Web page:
When this question is posed in a science class, you can immediately see postures improve as students sit up a bit straighter, disengage from their iPods (or whatever electronic device had their attention), and gaze attentively as they await the answer. This is where the magic of case studies in science begins. Instead of providing an easy answer to the question, the teacher acts as facilitator and encourages students to collaborate on what they want to know about the case and need to know in order to answer the question themselves.
Students are allowed to take responsibility for their learning and exercise such skills as questioning, brainstorming, evaluating ideas, researching, and eliminating misconceptions. They can also be asked to take their inquiries further into the social and environmental issues surrounding the case. For example, in the study of population dynamics, students are asked to review data and recorded historical and modern evidence to determine the effect of first, the extermination and then, the reintroduction of grey wolves on the elk populations of Yellowstone National Park. Discussions can be extended to include the social, environmental, and economic issues related to the management of wild populations.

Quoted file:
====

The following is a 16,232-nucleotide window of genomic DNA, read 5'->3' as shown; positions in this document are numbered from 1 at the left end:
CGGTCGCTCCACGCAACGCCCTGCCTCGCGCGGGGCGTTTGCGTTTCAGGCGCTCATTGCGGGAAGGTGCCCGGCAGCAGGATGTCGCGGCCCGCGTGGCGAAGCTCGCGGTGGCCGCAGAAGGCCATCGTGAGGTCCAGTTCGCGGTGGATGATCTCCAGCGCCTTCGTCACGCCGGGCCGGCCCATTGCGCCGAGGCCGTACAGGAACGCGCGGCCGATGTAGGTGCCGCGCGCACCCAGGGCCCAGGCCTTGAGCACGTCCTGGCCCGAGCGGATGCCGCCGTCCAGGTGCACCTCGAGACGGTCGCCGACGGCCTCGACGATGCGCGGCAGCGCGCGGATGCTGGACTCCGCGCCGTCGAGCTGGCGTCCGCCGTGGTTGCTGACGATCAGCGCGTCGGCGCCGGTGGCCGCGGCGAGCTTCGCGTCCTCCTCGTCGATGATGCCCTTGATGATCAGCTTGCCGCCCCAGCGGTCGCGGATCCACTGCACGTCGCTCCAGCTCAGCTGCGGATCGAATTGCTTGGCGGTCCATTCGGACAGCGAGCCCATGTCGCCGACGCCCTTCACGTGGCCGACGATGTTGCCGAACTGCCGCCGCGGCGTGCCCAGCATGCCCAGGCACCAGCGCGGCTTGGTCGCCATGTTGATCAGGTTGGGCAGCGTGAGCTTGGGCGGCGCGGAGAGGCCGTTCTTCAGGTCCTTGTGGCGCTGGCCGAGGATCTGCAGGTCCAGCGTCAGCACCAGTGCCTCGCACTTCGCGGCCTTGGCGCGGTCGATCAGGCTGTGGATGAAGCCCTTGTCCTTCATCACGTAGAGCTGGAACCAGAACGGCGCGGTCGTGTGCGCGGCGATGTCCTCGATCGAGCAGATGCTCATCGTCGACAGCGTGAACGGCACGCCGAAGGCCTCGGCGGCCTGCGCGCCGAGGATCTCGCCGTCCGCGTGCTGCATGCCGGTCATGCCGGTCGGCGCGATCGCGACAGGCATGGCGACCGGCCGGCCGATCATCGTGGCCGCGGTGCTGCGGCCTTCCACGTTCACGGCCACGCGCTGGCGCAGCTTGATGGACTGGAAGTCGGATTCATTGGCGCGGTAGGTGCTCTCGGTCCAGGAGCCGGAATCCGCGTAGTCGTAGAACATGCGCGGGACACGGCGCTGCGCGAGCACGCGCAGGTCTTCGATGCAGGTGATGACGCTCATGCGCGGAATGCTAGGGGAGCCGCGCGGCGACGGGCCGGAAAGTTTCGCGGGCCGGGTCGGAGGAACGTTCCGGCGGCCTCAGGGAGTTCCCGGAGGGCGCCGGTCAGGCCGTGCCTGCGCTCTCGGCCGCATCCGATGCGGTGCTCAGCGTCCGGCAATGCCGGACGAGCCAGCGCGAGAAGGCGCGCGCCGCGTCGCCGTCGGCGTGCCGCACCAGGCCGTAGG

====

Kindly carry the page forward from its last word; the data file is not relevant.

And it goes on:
Case studies are routinely used at the post-secondary level in medicine, law, and business to improve critical thinking and processing skills. Bringing such studies into high school science courses makes the learning of concepts in relation to real-world issues and situations engaging and relevant. The University of Buffalo has created a library of case studies (National Center for Case Study Teaching in Science) that are readily available. These items include an overview of the case, teaching notes, and the detailed case studies themselves. Want to know why the people of Troublesome Creek, Kentucky are blue? Start here.